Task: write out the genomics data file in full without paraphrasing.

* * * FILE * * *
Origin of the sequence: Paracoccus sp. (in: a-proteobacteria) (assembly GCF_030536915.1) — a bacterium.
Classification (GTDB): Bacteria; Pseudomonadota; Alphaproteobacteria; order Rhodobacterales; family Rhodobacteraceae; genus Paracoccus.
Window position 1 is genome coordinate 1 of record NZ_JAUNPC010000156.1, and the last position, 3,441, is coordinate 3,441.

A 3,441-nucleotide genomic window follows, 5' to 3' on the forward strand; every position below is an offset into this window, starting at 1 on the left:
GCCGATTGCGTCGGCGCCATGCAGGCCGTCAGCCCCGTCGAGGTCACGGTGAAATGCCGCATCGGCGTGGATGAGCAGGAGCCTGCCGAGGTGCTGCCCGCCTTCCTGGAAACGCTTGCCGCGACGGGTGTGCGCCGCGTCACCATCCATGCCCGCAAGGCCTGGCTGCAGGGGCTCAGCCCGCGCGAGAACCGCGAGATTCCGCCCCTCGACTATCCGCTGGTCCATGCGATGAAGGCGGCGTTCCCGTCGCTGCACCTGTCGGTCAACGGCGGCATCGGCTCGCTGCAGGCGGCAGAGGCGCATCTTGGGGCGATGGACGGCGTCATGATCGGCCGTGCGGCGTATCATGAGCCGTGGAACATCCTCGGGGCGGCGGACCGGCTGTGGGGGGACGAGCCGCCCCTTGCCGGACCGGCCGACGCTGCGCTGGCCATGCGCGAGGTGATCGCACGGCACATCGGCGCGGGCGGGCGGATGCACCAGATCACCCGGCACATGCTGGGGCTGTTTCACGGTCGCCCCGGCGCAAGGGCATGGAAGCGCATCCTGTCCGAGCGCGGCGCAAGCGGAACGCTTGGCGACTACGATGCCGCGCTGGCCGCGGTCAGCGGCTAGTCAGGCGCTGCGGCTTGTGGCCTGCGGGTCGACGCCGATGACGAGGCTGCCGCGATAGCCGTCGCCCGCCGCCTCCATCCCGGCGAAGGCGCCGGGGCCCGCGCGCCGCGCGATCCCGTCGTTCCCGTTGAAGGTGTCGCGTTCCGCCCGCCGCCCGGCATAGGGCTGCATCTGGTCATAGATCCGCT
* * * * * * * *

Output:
Origin of the sequence: Paracoccus sp. (in: a-proteobacteria) (assembly GCF_030536915.1) — a bacterium.
Classification (GTDB): Bacteria; Pseudomonadota; Alphaproteobacteria; order Rhodobacterales; family Rhodobacteraceae; genus Paracoccus.
Window position 1 is genome coordinate 1 of record NZ_JAUNPC010000156.1, and the last position, 3,441, is coordinate 3,441.

A 3,441-nucleotide genomic window follows, 5' to 3' on the forward strand; every position below is an offset into this window, starting at 1 on the left:
GCCGATTGCGTCGGCGCCATGCAGGCCGTCAGCCCCGTCGAGGTCACGGTGAAATGCCGCATCGGCGTGGATGAGCAGGAGCCTGCCGAGGTGCTGCCCGCCTTCCTGGAAACGCTTGCCGCGACGGGTGTGCGCCGCGTCACCATCCATGCCCGCAAGGCCTGGCTGCAGGGGCTCAGCCCGCGCGAGAACCGCGAGATTCCGCCCCTCGACTATCCGCTGGTCCATGCGATGAAGGCGGCGTTCCCGTCGCTGCACCTGTCGGTCAACGGCGGCATCGGCTCGCTGCAGGCGGCAGAGGCGCATCTTGGGGCGATGGACGGCGTCATGATCGGCCGTGCGGCGTATCATGAGCCGTGGAACATCCTCGGGGCGGCGGACCGGCTGTGGGGGGACGAGCCGCCCCTTGCCGGACCGGCCGACGCTGCGCTGGCCATGCGCGAGGTGATCGCACGGCACATCGGCGCGGGCGGGCGGATGCACCAGATCACCCGGCACATGCTGGGGCTGTTTCACGGTCGCCCCGGCGCAAGGGCATGGAAGCGCATCCTGTCCGAGCGCGGCGCAAGCGGAACGCTTGGCGACTACGATGCCGCGCTGGCCGCGGTCAGCGGCTAGTCAGGCGCTGCGGCTTGTGGCCTGCGGGTCGACGCCGATGACGAGGCTGCCGCGATAGCCGTCGCCCGCCGCCTCCATCCCGGCGAAGGCGCCGGGGCCCGCGCGCCGCGCGATCCCGTCGTTCCCGTTGAAGGTGTCGCGTTCCGCCCGCCGCCCGGCATAGGGCTGCATCTGGTCATAGATCCGCT